Subjecting employees to a lie-detector test is no substitute for a disciplinary hearing, the Labour Court has ruled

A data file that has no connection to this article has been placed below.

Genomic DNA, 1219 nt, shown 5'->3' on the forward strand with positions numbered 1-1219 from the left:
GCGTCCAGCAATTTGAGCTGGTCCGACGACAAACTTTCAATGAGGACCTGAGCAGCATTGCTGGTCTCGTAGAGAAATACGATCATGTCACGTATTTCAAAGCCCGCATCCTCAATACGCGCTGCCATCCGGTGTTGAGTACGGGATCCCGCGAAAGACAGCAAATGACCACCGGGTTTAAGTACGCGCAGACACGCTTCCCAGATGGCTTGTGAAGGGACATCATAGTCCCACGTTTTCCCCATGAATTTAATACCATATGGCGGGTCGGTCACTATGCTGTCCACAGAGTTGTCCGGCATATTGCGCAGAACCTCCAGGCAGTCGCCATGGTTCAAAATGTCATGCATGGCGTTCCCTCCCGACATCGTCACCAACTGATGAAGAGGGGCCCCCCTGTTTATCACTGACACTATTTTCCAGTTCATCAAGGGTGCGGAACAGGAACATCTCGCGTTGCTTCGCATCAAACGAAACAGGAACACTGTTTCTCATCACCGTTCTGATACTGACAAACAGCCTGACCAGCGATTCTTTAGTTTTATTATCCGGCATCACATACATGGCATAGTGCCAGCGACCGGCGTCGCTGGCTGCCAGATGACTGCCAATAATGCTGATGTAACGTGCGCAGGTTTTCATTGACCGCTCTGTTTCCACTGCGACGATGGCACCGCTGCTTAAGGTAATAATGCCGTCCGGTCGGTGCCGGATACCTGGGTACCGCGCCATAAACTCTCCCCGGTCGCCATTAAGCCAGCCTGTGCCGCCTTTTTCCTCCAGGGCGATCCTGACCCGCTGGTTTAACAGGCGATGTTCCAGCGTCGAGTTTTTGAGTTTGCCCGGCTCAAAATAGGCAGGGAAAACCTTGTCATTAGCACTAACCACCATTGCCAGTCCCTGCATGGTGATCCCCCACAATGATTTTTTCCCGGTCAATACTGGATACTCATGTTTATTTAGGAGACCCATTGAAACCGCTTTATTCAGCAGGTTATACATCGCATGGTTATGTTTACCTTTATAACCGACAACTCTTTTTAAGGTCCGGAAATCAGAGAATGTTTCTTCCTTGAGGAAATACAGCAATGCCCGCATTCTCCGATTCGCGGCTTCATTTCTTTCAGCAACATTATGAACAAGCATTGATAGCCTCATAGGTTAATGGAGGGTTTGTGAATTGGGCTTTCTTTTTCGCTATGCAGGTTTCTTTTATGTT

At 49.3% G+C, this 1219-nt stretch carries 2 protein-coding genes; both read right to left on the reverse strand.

‘At best, the polygraph test can prove that a person lied, not that he is necessarily guilty of a crime or misconduct,’ Judge Annali Basson said. A Cape Times report says Basson awarded compensation of a year’s salary to 32 employees of Blue Ribbon Bakeries who were retrenched after a violent 2007 strike. The company said it was unable to hold disciplinary hearings against the 32, who it believed were involved in the violence, because witnesses were too afraid to testify. Instead, it retrenched the workers after offering them a chance to take lie detector tests.Basson said in her ruling that Blue Ribbon had wanted to use the polygraph to find out which of the 32 were involved in strike violence. She said that after hearing expert testimony, she was not persuaded the polygraph was a reasonable or fair way of minimising the planned retrenchments. ‘In the context of a disciplinary process the polygraph can be a useful tool in the investigation process, but can never substitute the need for a disciplinary hearing,’ she said.